The story of Captain George Cusack, whose 1675 biography was memorably titled The Grand Pirate, underscores the complicated ways pirates engaged with their own freedoms and those of other men. In this story of Cusack’s, there are multiple interesting nexus of mutiny and piracy.
Captain George Cusack
George Cusack, an Irish man, was supposedly intended by his parents for the priesthood, but they seemed to have badly misread their child. Unable to tolerate discipline on land, he took private steering, but aboard privateers, he still displayed a personality one of his captain’s called very mutinous.
So, Cusack, who could not bear any check to his personal freedom, found a job whose purpose was to kidnap men and force them to go to sea on warships in the name of the country’s good during war time. Still, he did so rebelliously.
At one point, he impressed a man who had already been arrested and was condemned to die, which along with his penchant for mutiny, got Cusack thrown in prison. When he gained his liberty, he turned pirate almost immediately, leading a mutiny aboard the first ship that employed him as a gunner. Cusack had been repeatedly mutinous, yet seems to have found a home of sorts in piracy.
Pirates like Cusack could know what it was to lose their freedom in every possible way and still be capable of taking it from others. The freedom a pirate valued most was his own.
This article comes directly from content in the video series The Real History of Pirates. Watch it now, on Wondrium.
Mutiny and Piracy
There was such a strong connection between mutiny and piracy, mutiny so often being the first step to a piratical voyage, that in 1700, English law actually coded mutiny or attempted mutiny as piracy.
It is also true that there were ways besides mutiny to rebel on board a ship. Marcus Rediker notes that the term strike itself comes from a 1768 labor stoppage when London sailors struck or hauled down the high set and highly visible top gallant sails of the merchant ships they served.
However, the vast majority of mistreated sailors never mutinied or became pirates. It is important to remember that the decision to turn pirate was not motivated by a desire for better labor conditions alone, and the pirate with perfect democratic ideals was to be found only in fiction. Indeed, pirates tended to be fractious. The General History is filled with tales of pirate groups splitting up, cruise demanding new captains, and forced men attempting to flee. Mutineers had to be perpetually on guard against further mutiny.
Mutiny against the Mutineer
On the Elizabeth, which was a guinea trader that sailed from Jamaica towards West Africa, pirate William Fly was the Boston or the officer responsible for the ship’s main equipment in the work of the deck crew. A guinea trader was a ship involved, probably illegally, in enslaving people.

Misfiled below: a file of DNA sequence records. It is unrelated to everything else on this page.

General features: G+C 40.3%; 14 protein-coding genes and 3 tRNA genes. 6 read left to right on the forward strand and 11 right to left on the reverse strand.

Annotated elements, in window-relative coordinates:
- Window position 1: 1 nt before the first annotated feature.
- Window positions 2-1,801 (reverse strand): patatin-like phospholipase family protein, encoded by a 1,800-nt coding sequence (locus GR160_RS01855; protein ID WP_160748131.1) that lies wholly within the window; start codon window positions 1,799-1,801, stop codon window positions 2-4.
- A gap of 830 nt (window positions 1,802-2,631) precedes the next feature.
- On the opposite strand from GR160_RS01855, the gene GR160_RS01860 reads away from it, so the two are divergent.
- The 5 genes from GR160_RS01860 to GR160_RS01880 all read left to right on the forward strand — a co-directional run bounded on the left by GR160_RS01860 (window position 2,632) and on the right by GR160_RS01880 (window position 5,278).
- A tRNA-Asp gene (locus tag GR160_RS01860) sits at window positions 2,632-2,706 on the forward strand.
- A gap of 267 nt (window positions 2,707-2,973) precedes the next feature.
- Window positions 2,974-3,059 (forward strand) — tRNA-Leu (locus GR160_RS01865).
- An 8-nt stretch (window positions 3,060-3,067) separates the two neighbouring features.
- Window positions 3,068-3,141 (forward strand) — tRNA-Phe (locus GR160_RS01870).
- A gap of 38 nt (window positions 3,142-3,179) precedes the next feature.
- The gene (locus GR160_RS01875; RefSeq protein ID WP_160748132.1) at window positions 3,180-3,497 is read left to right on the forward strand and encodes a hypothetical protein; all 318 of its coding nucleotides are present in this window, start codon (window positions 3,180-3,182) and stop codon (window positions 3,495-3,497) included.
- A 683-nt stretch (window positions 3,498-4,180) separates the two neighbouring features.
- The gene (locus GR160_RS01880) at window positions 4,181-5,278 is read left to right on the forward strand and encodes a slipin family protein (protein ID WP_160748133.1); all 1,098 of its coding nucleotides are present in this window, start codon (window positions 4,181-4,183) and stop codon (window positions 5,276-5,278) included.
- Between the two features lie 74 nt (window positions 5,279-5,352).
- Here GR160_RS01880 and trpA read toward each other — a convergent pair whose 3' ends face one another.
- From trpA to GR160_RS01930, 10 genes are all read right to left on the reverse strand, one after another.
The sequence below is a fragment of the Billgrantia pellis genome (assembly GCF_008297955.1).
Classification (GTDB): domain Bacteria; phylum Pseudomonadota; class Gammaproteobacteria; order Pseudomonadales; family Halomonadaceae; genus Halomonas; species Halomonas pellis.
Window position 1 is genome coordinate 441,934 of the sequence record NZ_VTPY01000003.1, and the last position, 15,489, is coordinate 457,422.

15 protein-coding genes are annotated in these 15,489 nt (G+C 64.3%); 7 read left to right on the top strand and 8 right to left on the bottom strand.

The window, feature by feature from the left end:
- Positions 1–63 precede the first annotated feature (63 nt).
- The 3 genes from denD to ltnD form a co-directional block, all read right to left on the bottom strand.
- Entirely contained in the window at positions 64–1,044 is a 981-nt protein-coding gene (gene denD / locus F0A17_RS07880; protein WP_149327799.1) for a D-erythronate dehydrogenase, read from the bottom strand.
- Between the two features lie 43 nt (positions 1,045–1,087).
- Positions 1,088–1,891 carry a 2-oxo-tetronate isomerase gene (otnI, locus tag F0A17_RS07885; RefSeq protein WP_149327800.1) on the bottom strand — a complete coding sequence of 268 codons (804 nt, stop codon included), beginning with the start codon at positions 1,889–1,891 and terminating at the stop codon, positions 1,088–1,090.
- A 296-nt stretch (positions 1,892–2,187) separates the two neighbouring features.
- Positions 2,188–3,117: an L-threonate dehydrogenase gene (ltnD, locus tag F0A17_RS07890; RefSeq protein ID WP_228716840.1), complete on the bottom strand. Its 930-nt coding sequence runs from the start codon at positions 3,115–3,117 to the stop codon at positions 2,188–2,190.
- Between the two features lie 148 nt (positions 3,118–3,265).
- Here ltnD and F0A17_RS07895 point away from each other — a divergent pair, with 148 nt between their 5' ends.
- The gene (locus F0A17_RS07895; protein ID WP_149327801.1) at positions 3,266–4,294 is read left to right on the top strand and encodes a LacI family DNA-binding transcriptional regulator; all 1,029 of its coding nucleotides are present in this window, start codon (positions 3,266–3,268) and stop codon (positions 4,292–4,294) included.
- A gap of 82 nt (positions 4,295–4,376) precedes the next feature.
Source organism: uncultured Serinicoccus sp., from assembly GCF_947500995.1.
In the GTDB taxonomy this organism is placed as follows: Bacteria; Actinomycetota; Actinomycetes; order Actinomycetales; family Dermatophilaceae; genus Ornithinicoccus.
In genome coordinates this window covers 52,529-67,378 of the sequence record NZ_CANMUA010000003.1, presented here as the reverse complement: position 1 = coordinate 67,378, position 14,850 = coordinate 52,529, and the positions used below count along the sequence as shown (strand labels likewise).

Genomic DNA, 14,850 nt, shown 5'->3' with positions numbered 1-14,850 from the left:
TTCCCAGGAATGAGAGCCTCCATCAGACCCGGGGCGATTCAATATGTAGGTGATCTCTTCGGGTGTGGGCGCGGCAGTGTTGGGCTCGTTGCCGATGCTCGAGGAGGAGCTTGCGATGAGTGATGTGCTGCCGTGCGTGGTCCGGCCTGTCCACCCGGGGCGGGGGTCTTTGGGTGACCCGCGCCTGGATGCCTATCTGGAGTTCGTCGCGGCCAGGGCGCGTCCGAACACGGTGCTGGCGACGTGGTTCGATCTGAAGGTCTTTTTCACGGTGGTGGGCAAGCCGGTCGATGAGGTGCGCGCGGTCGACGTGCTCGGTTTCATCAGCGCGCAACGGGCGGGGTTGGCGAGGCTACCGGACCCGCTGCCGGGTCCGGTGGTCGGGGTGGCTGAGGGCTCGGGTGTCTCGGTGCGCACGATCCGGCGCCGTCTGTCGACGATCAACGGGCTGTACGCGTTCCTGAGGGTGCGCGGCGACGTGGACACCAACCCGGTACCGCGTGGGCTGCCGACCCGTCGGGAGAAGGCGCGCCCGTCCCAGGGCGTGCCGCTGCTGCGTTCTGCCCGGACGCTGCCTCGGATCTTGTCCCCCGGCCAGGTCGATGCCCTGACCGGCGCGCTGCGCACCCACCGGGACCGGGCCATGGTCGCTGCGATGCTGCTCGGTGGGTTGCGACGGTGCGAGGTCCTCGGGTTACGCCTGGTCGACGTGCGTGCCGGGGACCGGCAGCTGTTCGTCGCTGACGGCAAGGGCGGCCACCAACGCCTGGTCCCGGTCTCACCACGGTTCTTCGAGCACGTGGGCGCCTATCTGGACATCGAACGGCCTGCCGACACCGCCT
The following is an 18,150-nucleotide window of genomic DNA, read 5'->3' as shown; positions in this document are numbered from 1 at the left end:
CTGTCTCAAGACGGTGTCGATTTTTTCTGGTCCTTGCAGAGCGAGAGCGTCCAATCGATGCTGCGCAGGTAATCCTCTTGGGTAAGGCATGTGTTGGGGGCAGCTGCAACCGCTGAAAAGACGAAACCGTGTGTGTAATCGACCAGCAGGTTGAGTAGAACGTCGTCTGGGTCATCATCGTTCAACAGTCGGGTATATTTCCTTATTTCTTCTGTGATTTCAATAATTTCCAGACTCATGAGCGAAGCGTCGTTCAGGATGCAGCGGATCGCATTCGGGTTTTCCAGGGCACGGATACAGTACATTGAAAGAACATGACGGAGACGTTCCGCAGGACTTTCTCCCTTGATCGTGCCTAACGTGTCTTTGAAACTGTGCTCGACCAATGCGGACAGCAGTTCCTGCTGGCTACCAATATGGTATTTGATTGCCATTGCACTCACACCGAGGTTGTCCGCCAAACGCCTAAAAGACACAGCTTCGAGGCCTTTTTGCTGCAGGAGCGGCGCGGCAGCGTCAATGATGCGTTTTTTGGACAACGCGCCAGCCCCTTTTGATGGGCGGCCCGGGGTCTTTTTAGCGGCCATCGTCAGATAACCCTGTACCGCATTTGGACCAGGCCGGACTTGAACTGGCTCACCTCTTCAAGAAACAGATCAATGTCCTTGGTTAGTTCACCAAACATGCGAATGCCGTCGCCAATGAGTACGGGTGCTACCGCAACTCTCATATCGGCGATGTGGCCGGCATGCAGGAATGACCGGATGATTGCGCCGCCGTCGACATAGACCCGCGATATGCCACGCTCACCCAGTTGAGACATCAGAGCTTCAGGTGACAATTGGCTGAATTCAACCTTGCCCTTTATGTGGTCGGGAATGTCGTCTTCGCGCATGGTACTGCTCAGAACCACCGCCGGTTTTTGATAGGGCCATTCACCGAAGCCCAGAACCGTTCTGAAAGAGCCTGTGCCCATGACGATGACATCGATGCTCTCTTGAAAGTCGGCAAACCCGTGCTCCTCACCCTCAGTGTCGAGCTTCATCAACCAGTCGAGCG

Finding himself ill-treated, Fly organized a mutiny against the captain, during which the captain and the first mate were murdered. The crew turned its focus from enslaving to piracy, renamed the ship, and sailed off in search of prizes. They had some moderate success until Fly impressed too many men into the pirate crew and they, in turn, led a successful mutiny against him.
Pirates were prone to forcing skilled men to remain on board their ships even in the face of pronounced opposition. Fly had held captive William Atkinson, a merchant to serve as his pilot, and Atkinson served Fly as Fly had once served another officer, but less bloodily.
Atkinson’s mutiny, as he later related it to court, was rather anticlimactic. While Fly had dragged his captain out of bed and thrown him overboard despite his pleas, Atkinson simply made use of the old ‘look over there’ trick. Noticing some fishing vessels ahead, he pointed them out to Fly, and when Fly turned and opened his telescope to get a better view, Atkinson grabbed his arms from behind until a pair of accomplices could clap him in irons.
The pirate mutineers, led by Atkinson, were taken into custody when they sailed into Boston Harbour. They were tried for piracy, but most of them were quickly acquitted. Fly, in contrast, was executed in 1726 for the mutiny that he had led. However, unlike many men led to the scaffold, he never expressed remorse, or hinted at a Christian conversion.
William Fly’s Grievances
Although Puritan minister Cotton Mather himself attempted to bring Fly to a sense of his guilt, which to Mather was an obvious offense to God and men alike, Fly protested to the end that he was innocent of crime. If he had done anything, he maintained, he had done it in the interest of the common sailors who were subjected to terrible abuse aboard their ship.
“I can’t charge myself,” he said. “I shan’t own myself guilty of any murder. Our captain, and his mate used us barbarous. We poor men can’t have justice done us. There is nothing said to our commanders, let them never so much abuse us and use us like dogs.”
William Fly’s original grievances may have been legitimate, but the means he chose to rebel required that he do unto others what he didn’t want done unto him.
Common Questions about a History of Mutiny and Piracy
The book The Grand Pirate is the biography of Captain George Cusack. It underscores the complicated ways pirates engaged with their own freedoms and those of other men.
According to the historian Marcus Rediker, the term strike comes from a 1768 labor stoppage when London sailors struck or hauled down the high set and highly visible top gallant sails of the merchant ships they served.
A guinea trader was a ship involved, probably illegally, in enslaving people.